I spoke with a former principal who had served in the navy on a submarine before he became an educator. Decades later he says still not a day goes by that he doesn’t think about that time; that there is no feeling like the final closing of the hatch, knowing you’d be submerged for months on end. It was that comment about the closing of the hatch that struck me most from my conversation with this former naval officer. It seemed eerie, and, again, hard for me to imagine. That conversation was a few weeks ago.

The not so funny thing that happened on my way to this post is that I can now better imagine that closing of the hatch. We all can. As the executive orders from the governor were issued, as I said goodbye to friends and colleagues and we retreated to our respective homes, I could more easily imagine the grim metallic finality of a closed hatch, of leaving the light and air of the known world.

As we shelter at home we do have light and air and internet. But even so, we are going to places and depths we had never imagined ourselves. Just as when I was fumbling earlier to write about the USS Vermont, I again recall Robert Macfarlane’s Underlands in which he speaks of how darkness might be a medium of vision, and that descent may be a movement towards revelation rather than deprivation. We can only hope that in these dark times we dig deep and emerge not overwhelmed by what we’ve lost, but as better humans for what we’ve learned and gained for knowing darkness and loss from our own isolated “underland”. Into the underland, Macfarlane says, we have long placed that which we fear and wish to lose, and that which we love and wish to save. We are facing fears and uncertainties, including fears of human traits that we abhor. But we also can exhibit and can expect to encounter the human traits of kindness and generosity that humanity is capable of. We can aspire and inspire, even from our time in the dark.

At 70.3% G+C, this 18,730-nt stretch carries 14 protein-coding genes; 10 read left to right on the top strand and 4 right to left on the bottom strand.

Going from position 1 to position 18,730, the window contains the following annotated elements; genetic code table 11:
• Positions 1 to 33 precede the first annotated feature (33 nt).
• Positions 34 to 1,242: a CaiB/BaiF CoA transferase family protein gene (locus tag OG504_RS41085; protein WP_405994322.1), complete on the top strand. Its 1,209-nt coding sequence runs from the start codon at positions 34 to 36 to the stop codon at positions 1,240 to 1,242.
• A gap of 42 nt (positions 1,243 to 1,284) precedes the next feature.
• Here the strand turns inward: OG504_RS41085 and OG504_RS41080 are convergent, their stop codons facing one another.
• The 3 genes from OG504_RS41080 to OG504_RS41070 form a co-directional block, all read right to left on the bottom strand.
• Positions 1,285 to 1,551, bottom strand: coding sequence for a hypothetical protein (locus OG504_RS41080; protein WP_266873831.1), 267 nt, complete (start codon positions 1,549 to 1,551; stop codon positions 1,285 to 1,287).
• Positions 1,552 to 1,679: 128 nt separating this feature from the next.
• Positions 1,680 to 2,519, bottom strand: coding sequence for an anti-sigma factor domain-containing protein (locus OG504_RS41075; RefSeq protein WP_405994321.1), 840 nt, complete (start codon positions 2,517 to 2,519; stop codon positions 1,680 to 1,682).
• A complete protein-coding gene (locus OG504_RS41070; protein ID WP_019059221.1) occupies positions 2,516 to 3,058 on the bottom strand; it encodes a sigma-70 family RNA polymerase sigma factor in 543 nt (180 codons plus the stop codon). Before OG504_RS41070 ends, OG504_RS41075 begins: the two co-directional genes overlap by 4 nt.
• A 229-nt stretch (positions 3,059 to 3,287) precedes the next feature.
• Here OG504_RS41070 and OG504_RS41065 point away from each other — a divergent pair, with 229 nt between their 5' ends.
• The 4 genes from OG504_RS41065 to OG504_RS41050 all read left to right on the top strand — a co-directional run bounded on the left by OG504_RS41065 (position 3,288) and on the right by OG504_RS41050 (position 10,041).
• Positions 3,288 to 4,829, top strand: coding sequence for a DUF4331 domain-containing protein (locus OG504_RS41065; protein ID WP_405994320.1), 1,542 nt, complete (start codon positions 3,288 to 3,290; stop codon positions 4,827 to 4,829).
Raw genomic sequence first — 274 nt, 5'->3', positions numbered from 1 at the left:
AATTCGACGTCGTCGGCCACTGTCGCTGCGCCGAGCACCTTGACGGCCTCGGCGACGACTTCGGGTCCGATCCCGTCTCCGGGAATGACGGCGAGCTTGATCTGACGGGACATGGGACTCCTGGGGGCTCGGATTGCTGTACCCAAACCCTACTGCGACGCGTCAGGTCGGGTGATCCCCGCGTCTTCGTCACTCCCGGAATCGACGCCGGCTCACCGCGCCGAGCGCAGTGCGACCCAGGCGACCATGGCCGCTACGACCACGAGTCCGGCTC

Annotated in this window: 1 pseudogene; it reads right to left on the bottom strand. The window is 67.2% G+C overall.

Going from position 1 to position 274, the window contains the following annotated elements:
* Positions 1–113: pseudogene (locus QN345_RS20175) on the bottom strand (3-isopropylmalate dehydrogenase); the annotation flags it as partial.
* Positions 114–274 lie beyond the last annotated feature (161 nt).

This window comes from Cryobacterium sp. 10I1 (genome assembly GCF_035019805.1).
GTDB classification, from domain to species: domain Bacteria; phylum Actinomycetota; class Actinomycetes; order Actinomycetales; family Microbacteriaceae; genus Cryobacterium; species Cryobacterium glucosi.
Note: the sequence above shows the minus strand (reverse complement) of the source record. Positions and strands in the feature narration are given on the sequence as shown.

I’m still fumbling with this post. So much has changed since I put it on my to-do list. I can only assume that the USS Vermont will launch, though surely not as planned. Perhaps the crew has been, or will be, quarantined prior to setting out and closing the hatch. I will wonder and worry about those people, just as I now wonder and worry about all of us and our neighbors the world over. My naval officer turned educator friend said what made his time below bearable was the crew; the fact that they had work to do and that they all relied on one another helped them to focus and endure. We are a crew, all together as we shelter in place.

The hatch has been shut. We await its opening, and can only imagine what will be brought up from the depths and what will be left below.

Taking Charge CRLC Challenge

square-template9-1.pngThe Carrot Ranch March 26, 2020, prompt: In 99 words (no more, no less), write a story in which a character takes charge. Who is this character, and what situation calls for their action? It can be playful or serious, fantastical, or realistic. Go where the prompt leads!

I also encourage you to backtrack over to Carrot Ranch to read Charli’s posts that prompt her prompts. You’ll be glad you did.